You’re going into a lot of places that are kind of only semi-public: courtyards, stairwells, etc. What kind of reactions do you get from the people there?
Usually I try to be as quiet as possible – when I see some people, I go away. Because during these visits, I don’t want to communicate with people. I just want to be quiet, to feel the place and then take a photo and go away.
You’re not from central Riga yourself, are you? Do you think this gives you a different feeling about the buildings of this area from locals?
Yes. I think locals – they hate the place they live. Or maybe not hate – but they are maybe not happy with the condition of these places. I was on one TV show, Te! (“Here!”) where we did some walks through these places. We walked with the camera operator, director and interviewer and spoke with some local people – I was talking about what I saw and what I like there. And they said “no, we hate this place – it is in such bad condition. On weekends we go to other places. It’s not good here”.
And where are you from?
My parents are from Riga. I lived in Teika [Riga suburb] with my parents, but for half of the year we went to the countryside. My grandparents, they had fields, animals, in Apserde, near the Lithuanian border. We went every weekend to help them, and in the summer I lived in the countryside. Maybe it gives me a different attitude to Riga, but I haven’t thought about it. Maybe after one or two years I will have figured it out, how it affected me.
But then I got married and we moved to Ogre [a town around 30 km east of Riga], because the flats were cheaper, and we bought our own flat and now we live in Ogre. It’s a very good place if you have kids because Ogre is a really green city, great for walks and sports. Now of course our kids can stay by themselves, and now we can go to Riga for some entertainment. But mostly for me Riga is the place where I work.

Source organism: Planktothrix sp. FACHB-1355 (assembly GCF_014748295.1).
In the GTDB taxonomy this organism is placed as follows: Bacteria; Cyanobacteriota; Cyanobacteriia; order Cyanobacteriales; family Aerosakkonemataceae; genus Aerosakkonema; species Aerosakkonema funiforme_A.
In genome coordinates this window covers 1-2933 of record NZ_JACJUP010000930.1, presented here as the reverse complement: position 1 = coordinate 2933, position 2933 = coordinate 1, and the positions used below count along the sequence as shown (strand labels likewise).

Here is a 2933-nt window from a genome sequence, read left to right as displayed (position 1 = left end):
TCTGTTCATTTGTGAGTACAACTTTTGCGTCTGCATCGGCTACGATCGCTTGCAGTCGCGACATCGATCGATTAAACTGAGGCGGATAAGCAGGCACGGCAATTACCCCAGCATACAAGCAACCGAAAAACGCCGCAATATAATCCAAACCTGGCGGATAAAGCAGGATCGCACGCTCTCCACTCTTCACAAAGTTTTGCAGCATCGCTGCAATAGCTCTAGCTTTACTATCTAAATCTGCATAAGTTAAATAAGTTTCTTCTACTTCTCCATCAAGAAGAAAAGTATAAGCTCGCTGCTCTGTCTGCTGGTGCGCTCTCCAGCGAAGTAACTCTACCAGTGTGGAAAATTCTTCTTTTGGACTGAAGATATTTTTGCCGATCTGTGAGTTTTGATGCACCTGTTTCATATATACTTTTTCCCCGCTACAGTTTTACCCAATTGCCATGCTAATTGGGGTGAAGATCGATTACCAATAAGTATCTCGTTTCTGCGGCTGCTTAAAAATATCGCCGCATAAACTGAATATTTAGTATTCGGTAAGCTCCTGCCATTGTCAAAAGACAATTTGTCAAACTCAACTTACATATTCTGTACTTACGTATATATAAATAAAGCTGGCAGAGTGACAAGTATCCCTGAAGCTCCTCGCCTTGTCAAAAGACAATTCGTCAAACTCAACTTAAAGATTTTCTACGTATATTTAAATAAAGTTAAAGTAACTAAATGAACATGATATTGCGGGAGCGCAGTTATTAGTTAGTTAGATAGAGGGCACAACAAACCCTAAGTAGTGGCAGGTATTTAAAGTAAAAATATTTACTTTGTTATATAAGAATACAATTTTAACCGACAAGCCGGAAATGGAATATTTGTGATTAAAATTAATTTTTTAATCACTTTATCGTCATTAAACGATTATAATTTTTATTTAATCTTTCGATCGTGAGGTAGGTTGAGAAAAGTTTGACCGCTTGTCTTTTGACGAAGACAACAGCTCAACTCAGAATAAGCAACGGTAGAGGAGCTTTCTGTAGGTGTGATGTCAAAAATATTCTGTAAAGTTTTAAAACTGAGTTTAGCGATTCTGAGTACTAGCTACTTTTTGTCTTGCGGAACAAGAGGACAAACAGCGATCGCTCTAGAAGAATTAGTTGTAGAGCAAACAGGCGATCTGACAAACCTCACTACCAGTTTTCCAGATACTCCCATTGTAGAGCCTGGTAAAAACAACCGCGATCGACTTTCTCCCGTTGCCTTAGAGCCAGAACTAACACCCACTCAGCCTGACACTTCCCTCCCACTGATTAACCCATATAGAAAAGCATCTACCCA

Could you do something like Paslēptā Ogre, or is there not enough material where you live?
Sometimes it seems that there is a lot of this material everywhere – but for example even in Riga I cannot find this material so easily. It sometimes seems to me – “there is a decaying building. Just take a photo and it will be OK”. But it’s not like that – not every bad-looking courtyard is enough for me. When I come into the courtyard – OK, technically it could be good, but I don’t find this thing that I need. So it’s not actually so easy to find these strange places. But I thought that there could be a lot of these [Paslēptā] – perhaps in Ogre. But I think Riga is a very good place. Maybe in Liepāja it could also be – I’ve seen that some people are posting photos from Liepāja, and it feels the same [as Riga], I think. Maybe it’s these cities that have those five-storey pre-war apartment buildings, maybe there is some specific thing. And I think also in Rēzekne, perhaps.
You can find more from the hidden side of Riga on the Paslēptā Rīga Facebook page
All images credit Zigmārs Jauja unless otherwise indicated